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Biesecker L.G.,National Human Genome Research Institute | Burke W.,University of Washington | Kohane I.,Boston Childrens Hospital | Plon S.E.,Human Genome Sequencing Center | Zimmern R.,PHG Foundation
Nature Reviews Genetics | Year: 2012

We are entering an era in which the cost of clinical whole-genome and targeted sequencing tests is no longer prohibitive to their application. However, currently the infrastructure is not in place to support both the patient and the physicians that encounter the resultant data. Here, we ask five experts to give their opinions on whether clinical data should be treated differently from other medical data, given the potential use of these tests, and on the areas that must be developed to improve patient outcome. © 2012 Macmillan Publishers Limited. All rights reserved.

Yi H.,Chinese University of Hong Kong | Hallowell N.,PHG Foundation | Griffiths S.,Chinese University of Hong Kong | Leung T.Y.,Chinese University of Hong Kong
PLoS ONE | Year: 2013

Background: A newly introduced cell-free fetal DNA sequencing based non-invasive prenatal testing (DNA-NIPT) detects Down syndrome with sensitivity of 99% at early gestational stage without risk of miscarriage. Attention has been given to its public health implications; little is known from consumer perspectives. This qualitative study aimed to explore women's motivations for using, and perceptions of, DNA-NIPT in Hong Kong. Methods and Findings: In-depth interviews were conducted with 45 women who had undertaken DNA-NIPT recruited by purposive sampling based on socio-demographic and clinical characteristics. The sample included 31 women identified as high-risk from serum and ultrasound based Down syndrome screening (SU-DSS). Thematic narrative analysis examined informed-decision making of the test and identified the benefits and needs. Women outlined a number of reasons for accessing DNA-NIPT: reducing the uncertainty associated with risk probability-based results from SU-DSS, undertaking DNA-NIPT as a comprehensive measure to counteract risk from childbearing especially at advanced age, perceived predictive accuracy and absence of risk of harm to fetus. Accounts of women deemed high-risk or not high-risk are distinctive in a number of respects. High-risk women accessed DNA-NIPT to get a clearer idea of their risk. This group perceived SU-DSS as an unnecessary and confusing procedure because of its varying, protocol-dependent detection rates. Those women not deemed high-risk, in contrast, undertook DNA-NIPT for psychological assurance and to reduce anxiety even after receiving the negative result from SU-DSS. Conclusions: DNA-NIPT was regarded positively by women who chose this method of screening over the routine, less expensive testing options. Given its perceived utility, health providers need to consider whether DNA-NIPT should be offered as part of universal routine care to women at high-risk for fetal aneuploidy. If this is the case, then further development of guidelines and quality assurance will be needed to provide a service suited to patients' needs. © 2013 Yi et al.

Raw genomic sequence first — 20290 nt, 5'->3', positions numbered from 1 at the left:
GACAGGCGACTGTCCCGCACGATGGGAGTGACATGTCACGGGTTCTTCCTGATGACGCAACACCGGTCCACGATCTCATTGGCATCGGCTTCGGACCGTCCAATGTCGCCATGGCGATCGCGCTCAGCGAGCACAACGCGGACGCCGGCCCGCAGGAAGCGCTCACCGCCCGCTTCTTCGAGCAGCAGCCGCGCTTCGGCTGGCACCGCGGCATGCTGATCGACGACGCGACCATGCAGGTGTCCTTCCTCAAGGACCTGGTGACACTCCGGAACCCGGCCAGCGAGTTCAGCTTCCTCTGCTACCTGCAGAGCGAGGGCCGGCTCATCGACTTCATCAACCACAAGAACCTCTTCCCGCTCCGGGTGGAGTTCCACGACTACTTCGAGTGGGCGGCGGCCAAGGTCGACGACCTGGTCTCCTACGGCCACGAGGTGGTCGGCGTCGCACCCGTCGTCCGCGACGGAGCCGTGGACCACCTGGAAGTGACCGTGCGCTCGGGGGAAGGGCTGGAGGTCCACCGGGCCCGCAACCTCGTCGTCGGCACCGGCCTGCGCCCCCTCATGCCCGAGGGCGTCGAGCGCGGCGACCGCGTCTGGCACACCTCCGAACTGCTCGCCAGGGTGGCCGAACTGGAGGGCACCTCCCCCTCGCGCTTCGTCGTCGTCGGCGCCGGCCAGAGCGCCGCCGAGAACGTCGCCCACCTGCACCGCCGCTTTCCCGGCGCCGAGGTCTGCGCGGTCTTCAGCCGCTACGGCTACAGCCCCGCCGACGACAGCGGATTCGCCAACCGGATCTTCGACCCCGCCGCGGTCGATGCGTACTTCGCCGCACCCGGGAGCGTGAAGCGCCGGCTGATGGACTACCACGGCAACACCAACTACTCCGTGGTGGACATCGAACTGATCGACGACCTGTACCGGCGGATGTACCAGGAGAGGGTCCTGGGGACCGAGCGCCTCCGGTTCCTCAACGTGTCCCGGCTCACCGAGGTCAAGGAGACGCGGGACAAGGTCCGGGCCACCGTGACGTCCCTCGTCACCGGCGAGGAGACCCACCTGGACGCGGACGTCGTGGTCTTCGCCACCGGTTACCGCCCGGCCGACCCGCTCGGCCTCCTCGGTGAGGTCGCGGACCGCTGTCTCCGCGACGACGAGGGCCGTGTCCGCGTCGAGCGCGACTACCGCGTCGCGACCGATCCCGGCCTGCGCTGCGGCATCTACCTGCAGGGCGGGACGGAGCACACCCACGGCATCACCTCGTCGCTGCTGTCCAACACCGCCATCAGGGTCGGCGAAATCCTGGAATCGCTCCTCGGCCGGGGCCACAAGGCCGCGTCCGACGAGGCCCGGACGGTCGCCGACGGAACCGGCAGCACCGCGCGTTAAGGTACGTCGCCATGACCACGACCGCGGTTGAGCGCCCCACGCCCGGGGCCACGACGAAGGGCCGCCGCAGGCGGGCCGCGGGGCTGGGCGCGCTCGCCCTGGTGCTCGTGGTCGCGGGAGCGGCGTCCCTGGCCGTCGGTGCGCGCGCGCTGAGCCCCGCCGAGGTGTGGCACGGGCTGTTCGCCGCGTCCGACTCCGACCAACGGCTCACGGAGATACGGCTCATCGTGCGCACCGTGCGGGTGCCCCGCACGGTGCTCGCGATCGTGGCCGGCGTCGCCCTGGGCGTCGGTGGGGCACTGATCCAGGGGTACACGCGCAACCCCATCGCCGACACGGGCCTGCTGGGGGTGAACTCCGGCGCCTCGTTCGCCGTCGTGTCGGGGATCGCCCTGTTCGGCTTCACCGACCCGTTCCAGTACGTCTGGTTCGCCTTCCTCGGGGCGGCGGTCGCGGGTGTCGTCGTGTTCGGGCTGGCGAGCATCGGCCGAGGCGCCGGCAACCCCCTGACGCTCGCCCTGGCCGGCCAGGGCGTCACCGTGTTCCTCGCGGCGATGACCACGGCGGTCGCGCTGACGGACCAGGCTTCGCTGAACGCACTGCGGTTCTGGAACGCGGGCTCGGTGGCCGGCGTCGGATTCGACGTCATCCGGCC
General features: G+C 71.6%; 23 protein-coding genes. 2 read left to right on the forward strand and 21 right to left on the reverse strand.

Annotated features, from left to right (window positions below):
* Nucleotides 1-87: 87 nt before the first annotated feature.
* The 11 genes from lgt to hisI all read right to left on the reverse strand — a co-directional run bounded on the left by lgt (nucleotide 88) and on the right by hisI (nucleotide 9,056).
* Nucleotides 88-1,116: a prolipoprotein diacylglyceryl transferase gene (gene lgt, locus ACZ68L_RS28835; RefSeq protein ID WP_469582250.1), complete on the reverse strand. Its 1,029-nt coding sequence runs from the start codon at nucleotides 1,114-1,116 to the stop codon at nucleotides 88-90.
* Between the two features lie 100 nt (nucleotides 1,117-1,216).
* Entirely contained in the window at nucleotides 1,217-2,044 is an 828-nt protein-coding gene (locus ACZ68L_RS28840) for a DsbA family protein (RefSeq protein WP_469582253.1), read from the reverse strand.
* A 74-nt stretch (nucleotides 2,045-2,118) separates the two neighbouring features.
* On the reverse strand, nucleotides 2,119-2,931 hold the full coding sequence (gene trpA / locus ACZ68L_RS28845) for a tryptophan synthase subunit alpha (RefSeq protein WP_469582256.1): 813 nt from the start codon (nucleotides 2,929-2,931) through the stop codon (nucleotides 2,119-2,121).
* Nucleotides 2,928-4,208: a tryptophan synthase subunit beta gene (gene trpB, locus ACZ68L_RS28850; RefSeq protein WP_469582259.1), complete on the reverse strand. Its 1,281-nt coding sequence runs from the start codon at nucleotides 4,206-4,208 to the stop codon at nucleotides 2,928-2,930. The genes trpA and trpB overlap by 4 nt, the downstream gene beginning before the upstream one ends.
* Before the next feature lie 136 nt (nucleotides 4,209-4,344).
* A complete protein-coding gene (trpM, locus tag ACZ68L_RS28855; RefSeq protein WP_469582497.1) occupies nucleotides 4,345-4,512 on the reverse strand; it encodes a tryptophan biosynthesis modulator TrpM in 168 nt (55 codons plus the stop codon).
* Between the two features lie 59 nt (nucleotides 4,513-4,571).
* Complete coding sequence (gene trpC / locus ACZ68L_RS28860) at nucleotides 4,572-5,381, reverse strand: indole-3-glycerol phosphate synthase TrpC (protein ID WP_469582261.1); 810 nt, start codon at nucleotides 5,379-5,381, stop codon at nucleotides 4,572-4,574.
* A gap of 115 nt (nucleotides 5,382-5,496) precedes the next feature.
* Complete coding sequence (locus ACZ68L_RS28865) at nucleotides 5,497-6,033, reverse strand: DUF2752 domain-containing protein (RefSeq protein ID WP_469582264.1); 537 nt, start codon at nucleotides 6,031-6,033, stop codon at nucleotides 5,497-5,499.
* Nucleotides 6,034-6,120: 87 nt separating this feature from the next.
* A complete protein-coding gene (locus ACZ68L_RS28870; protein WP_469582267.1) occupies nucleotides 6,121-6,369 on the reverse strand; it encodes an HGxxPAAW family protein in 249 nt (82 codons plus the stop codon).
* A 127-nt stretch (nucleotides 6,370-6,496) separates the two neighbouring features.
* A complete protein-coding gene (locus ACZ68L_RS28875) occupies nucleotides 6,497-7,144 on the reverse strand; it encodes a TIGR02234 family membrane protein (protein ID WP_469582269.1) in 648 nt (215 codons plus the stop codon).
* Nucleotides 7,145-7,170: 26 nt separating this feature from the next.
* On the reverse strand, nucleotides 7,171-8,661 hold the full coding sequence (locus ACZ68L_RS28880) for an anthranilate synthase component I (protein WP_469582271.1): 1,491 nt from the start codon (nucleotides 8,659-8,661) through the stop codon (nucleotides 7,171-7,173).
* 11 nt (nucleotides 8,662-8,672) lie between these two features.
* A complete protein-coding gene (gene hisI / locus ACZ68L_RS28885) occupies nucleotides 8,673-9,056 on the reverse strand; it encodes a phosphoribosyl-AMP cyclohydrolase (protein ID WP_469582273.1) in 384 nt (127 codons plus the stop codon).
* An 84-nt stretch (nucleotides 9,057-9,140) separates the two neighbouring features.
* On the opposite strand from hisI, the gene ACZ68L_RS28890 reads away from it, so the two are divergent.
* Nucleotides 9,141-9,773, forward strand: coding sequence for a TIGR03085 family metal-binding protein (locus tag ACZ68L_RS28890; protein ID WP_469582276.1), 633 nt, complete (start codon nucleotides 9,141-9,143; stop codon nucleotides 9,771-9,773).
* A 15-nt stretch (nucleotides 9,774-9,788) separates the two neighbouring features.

This is the second of two articles reviewing recent findings about the risk of coronary heart disease. This paper is concerned with novel molecular biomarkers, genetic markers of risk and the future of risk prediction. © 2010 Elsevier Ireland Ltd.

Brice P.,PHG Foundation
Biochemist | Year: 2016

Personalized medicine is a hot topic internationally, although alternative terms such as stratified or precision medicine are used interchangeably to describe the same concept, or different aspects of the same concept. This is the recognition that individuals vary in their responses to a given treatment, and that the course of the same disease in two different patients may be very different. Of course, this is well known to the medical profession, who already strive to treat patients as individuals at some level, but now we are seeing a major expansion in their capacity to do so - thanks to the genomic revolution. © Biochemical Society.

Moorthie S.,PHG Foundation | Hall A.,PHG Foundation | Wright C.F.,PHG Foundation | Wright C.F.,Wellcome Trust Sanger Institute
Genetics in Medicine | Year: 2013

Adoption of whole-genome sequencing as a routine biomedical tool is dependent not only on the availability of new high-throughput sequencing technologies, but also on the concomitant development of methods and tools for data collection, analysis, and interpretation. It would also be enormously facilitated by the development of decision support systems for clinicians and consideration of how such information can best be incorporated into care pathways. Here we present an overview of the data analysis and interpretation pipeline, the wider informatics needs, and some of the relevant ethical and legal issues. Copyright © 2012, American College of Medical Genetics and Genomics.

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